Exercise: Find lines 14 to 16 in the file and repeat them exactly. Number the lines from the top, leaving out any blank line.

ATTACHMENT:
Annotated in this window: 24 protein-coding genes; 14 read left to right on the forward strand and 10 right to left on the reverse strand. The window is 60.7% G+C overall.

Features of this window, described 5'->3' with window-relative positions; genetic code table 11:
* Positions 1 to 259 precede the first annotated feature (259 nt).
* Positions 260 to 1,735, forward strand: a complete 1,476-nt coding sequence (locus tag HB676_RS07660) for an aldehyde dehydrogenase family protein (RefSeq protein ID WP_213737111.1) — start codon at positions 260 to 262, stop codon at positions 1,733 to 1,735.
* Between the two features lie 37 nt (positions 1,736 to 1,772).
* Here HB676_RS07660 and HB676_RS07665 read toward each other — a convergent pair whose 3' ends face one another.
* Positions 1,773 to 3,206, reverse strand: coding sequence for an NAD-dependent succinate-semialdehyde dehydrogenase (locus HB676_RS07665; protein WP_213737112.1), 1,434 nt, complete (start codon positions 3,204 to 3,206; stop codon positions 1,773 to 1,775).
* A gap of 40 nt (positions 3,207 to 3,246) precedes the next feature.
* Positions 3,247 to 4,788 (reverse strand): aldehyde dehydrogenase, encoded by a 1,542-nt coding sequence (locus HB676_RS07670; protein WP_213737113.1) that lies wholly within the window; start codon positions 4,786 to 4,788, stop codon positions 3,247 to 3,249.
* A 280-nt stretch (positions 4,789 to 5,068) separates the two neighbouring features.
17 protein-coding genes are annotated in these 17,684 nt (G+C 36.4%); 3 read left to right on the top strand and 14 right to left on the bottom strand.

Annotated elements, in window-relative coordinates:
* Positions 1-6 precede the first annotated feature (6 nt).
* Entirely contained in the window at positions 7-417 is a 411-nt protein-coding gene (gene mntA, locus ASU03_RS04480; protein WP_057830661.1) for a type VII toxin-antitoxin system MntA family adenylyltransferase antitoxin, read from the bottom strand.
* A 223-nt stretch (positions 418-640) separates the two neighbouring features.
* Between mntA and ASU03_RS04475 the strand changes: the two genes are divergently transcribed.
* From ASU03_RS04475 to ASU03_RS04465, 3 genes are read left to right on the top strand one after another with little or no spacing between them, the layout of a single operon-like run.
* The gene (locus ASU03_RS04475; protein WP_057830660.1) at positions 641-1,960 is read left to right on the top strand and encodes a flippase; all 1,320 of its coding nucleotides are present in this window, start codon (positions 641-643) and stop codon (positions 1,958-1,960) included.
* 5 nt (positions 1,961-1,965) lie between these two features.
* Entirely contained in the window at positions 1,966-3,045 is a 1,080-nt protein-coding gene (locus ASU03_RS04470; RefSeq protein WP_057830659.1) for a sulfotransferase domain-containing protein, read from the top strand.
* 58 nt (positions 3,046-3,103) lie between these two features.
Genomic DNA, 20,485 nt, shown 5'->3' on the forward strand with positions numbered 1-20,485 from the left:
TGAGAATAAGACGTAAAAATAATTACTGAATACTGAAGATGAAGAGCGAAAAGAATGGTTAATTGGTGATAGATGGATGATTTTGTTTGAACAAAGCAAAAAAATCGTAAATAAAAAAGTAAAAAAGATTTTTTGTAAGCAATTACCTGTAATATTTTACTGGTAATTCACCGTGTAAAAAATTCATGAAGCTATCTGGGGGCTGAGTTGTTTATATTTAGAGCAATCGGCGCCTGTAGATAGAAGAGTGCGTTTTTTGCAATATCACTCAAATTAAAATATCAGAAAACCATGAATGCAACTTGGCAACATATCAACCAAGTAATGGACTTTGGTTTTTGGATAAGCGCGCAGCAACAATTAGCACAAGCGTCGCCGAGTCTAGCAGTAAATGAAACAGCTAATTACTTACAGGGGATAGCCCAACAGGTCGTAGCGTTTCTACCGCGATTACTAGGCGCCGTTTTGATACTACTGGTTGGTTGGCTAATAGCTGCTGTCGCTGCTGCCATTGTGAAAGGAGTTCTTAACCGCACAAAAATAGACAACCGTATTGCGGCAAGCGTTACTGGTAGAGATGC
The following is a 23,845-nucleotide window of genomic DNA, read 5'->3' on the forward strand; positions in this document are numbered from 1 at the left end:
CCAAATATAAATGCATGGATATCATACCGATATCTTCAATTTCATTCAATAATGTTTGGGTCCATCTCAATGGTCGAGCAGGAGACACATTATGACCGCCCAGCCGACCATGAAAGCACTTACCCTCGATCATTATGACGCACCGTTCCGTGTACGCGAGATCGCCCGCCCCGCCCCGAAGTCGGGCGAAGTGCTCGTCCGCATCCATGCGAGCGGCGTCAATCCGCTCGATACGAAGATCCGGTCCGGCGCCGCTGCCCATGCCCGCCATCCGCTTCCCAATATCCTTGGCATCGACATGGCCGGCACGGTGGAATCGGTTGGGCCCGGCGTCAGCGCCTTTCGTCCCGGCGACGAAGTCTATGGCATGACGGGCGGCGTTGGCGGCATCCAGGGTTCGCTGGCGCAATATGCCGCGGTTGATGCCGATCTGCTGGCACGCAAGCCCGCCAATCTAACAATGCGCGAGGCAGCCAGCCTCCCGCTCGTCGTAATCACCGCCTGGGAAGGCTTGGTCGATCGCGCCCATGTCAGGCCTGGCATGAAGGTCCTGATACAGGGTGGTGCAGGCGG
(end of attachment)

* Entirely contained in the window at positions 7-417 is a 411-nt protein-coding gene (gene mntA, locus ASU03_RS04480; protein WP_057830661.1) for a type VII toxin-antitoxin system MntA family adenylyltransferase antitoxin, read from the bottom strand.
* A 223-nt stretch (positions 418-640) separates the two neighbouring features.
* Between mntA and ASU03_RS04475 the strand changes: the two genes are divergently transcribed.